Sunday, October 28, 2012

Pre-order my latest book

Our first book in our trademarked series Bible Study that Doesn't Suck, will be released in early December.  You can help us get this book printed by pre-ordering your copy now at a reduced rate. 

All the proceeds from the book will benefit Welcome's work feeding the hungry, advocating for the homeless and educating faith leaders across the country about poverty issues.

Add the number of books you wish to buy
in the box on the left.

Regular (Less than 5) $20.00
Bulk (5 or More) for $18.00

Thank you for your support!

Thursday, October 25, 2012

In the News: Bay Area Reporter

Confabs to spotlight trans leaders

Two upcoming conferences in Berkeley are focused on transgender issues; one deals with religious leaders while the other looks at leadership in general.

First up is the Transgender Religious Leaders Summit, taking place November 1-3 at the Pacific School of Religion, 1798 Scenic Avenue. The conference is co-sponsored by PSR, the Center for Lesbian and Gay Studies in Religion and Ministry, and several seminary schools. Organizers noted that faith communities must be educated and inspired to embrace the inclusion and affirmation of transgender, queer, intersex, transsexual, and gender non-conforming members.

The summit begins with a welcome from Bernie Schlager, CLGS executive director, on Thursday, November 1 at 6 p.m. A catered dinner will then be held, followed by an evening worship service. The conference continues on Friday and Saturday with a variety of sessions, including workshops on religious movements and trans liturgy, the transgender Christ, and gender fluidity. Friday's keynote speaker is the Reverend Megan Rohrer, who will talk about faith leaders acting as bridges to communicate life-changing thoughts and actions.

There are also several partner events, including gatherings of gender non-conforming Jews and Muslims.
New Spirit Community church, which holds its services in the PSR chapel, will have a special transgender service Sunday, November 4 with Jakob Hero preaching. He is a former New Spirit intern and PSR graduate. The service begins at 11 a.m.

Full registration is $95, with a student rate of $60. One-day passes are also available for $55. For a complete schedule and more information, visit

One week later, November 9-11, the Transgender Law Center will hold its annual Transgender Leadership Summit on the UC Berkeley campus. The conference begins with welcoming remarks by TLC Executive Director Masen Davis Friday at 7 p.m.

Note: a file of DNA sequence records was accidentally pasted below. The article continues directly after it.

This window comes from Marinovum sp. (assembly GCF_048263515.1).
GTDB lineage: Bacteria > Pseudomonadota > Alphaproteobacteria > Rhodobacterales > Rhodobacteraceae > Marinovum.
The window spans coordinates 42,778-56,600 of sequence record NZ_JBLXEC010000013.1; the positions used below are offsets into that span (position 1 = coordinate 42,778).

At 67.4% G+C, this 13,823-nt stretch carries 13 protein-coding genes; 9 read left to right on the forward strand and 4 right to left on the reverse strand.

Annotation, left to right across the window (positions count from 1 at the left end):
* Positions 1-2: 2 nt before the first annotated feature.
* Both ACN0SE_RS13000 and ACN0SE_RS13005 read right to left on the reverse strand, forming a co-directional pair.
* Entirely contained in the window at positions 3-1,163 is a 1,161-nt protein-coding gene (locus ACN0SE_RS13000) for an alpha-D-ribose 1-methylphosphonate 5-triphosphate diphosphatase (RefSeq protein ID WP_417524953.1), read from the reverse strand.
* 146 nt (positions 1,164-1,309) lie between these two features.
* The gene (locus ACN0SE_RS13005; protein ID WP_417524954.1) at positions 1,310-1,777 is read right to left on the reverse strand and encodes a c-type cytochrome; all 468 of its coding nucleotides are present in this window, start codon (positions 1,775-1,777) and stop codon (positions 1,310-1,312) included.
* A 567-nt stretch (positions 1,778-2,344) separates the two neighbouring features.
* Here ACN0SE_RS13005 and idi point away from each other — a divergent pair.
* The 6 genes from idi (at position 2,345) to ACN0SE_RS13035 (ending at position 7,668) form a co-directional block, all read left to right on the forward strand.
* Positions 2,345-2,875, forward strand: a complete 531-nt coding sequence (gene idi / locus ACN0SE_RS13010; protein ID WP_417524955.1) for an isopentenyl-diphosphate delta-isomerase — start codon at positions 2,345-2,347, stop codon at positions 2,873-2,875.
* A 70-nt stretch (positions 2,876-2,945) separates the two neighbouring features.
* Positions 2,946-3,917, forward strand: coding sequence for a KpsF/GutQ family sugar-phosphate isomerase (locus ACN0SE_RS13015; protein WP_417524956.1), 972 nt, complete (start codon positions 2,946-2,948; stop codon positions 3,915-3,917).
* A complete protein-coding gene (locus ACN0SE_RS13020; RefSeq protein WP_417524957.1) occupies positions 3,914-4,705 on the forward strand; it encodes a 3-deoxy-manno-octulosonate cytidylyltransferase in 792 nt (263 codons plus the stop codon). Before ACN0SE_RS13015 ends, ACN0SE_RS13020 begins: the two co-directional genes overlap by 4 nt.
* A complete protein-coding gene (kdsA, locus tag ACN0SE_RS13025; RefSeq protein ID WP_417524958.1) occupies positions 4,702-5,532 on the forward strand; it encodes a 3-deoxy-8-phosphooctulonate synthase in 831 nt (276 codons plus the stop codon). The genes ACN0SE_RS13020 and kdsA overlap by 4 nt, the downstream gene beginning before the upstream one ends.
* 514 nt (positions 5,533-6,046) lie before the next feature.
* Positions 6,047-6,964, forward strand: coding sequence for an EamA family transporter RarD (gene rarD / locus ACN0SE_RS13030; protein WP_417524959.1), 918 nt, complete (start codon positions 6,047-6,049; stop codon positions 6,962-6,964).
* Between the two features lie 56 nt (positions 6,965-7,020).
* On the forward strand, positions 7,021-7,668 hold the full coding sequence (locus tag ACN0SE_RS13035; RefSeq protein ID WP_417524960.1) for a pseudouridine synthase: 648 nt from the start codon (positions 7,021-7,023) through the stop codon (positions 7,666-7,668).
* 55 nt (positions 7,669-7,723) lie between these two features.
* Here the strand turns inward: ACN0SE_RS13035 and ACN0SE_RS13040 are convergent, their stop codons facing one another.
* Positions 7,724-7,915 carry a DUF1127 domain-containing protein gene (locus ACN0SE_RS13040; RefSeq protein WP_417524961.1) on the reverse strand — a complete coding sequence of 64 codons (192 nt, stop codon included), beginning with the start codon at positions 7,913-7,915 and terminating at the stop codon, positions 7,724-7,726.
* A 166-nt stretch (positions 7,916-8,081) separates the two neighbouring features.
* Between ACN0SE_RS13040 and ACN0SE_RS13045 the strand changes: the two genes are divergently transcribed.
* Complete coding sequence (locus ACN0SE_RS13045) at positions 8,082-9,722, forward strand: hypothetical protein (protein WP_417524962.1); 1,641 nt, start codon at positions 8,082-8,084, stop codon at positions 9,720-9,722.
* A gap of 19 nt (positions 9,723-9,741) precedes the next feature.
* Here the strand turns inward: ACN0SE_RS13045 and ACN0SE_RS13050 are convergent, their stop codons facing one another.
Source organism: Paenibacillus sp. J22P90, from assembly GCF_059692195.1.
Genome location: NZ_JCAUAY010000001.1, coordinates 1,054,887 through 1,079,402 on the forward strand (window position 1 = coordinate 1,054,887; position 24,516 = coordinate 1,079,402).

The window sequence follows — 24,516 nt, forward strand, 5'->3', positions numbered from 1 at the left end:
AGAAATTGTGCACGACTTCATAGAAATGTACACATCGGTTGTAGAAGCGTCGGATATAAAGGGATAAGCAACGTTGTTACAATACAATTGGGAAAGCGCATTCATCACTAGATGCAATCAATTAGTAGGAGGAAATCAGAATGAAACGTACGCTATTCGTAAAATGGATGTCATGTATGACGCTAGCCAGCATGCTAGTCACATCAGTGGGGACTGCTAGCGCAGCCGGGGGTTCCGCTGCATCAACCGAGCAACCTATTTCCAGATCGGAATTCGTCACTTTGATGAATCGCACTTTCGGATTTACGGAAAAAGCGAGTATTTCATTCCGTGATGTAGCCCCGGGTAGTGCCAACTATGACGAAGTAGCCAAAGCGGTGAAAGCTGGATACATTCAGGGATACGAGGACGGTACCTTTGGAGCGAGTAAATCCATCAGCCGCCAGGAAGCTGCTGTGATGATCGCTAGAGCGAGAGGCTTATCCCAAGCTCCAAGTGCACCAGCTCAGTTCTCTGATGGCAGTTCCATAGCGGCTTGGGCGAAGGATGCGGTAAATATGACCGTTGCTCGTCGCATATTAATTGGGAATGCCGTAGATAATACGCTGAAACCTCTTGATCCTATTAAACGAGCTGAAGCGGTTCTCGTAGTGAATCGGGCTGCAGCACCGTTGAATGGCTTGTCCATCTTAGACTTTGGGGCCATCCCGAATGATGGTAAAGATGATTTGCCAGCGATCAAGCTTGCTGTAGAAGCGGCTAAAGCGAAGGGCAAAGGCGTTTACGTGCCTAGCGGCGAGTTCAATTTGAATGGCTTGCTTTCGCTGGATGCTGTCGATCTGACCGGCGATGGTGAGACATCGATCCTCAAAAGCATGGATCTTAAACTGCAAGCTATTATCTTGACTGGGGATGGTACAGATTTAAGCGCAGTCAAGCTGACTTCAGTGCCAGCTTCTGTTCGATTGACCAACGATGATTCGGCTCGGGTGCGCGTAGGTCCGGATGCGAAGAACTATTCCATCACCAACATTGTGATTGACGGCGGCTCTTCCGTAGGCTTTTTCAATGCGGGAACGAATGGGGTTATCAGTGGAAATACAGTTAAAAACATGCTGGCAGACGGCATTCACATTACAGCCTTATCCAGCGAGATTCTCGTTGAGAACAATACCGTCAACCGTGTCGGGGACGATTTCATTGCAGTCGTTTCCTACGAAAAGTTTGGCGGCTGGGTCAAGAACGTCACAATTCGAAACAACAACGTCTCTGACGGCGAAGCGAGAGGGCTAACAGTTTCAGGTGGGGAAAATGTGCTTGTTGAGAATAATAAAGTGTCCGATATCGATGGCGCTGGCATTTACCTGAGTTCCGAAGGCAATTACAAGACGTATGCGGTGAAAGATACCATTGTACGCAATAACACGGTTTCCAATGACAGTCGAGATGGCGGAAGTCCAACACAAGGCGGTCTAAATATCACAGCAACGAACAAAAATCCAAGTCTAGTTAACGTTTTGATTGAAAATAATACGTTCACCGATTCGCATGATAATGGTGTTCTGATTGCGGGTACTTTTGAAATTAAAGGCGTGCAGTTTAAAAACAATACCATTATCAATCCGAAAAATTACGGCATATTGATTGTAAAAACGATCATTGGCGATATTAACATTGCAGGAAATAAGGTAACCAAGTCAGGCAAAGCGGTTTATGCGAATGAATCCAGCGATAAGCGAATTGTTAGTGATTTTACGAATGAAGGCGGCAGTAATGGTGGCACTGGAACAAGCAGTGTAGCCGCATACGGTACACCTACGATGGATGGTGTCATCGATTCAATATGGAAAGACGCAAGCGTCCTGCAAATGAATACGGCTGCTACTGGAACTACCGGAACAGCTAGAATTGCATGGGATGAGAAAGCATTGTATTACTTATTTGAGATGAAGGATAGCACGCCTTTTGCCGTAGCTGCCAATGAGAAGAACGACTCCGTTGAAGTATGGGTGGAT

The summit continues Saturday with a morning plenary and workshops, followed by an evening plenary session and celebration. More workshops are scheduled for Sunday morning ahead of closing remarks.
This will be TLC's seventh annual leadership conference and this year it will feature programs from members of the Transgender Advocacy Network, a national network of advocacy and educational organizations. Organizers said that a range of topics will be addressed, including legal issues, health care advocacy, and organizational development.

Registration is $50; limited income is $25. For more information, visit

Tuesday, October 16, 2012

New Living Lutheran Post: The Effect of Many Hands

I’ve eaten with close to a half a million people and, regardless of who they are or how often they eat with me, they all receive the same welcome.

Jordan was doing God’s work with his hands even when he was sitting on the other side of the feeding line. But after finding housing and becomi;postID=3959331453062178011ng the council president of St. Paulus Lutheran Church in San Francisco, Jordan revived the churches meal program for homeless individuals who are HIV positive, led efforts to partner with Project Homeless Connect to provide free prescription eye glasses for individuals in need and has transitioned from a regular guest at dinner to a meal host and a member of my board of directors.

I’m not telling you Jordan’s story to suggest that he is better than anyone else I’ve fed over the years. I’m telling you so that you’ll know that the work we do with our hands sometimes makes it possible for others to do God’s work with their hands.

Read the rest on Living Lutheran.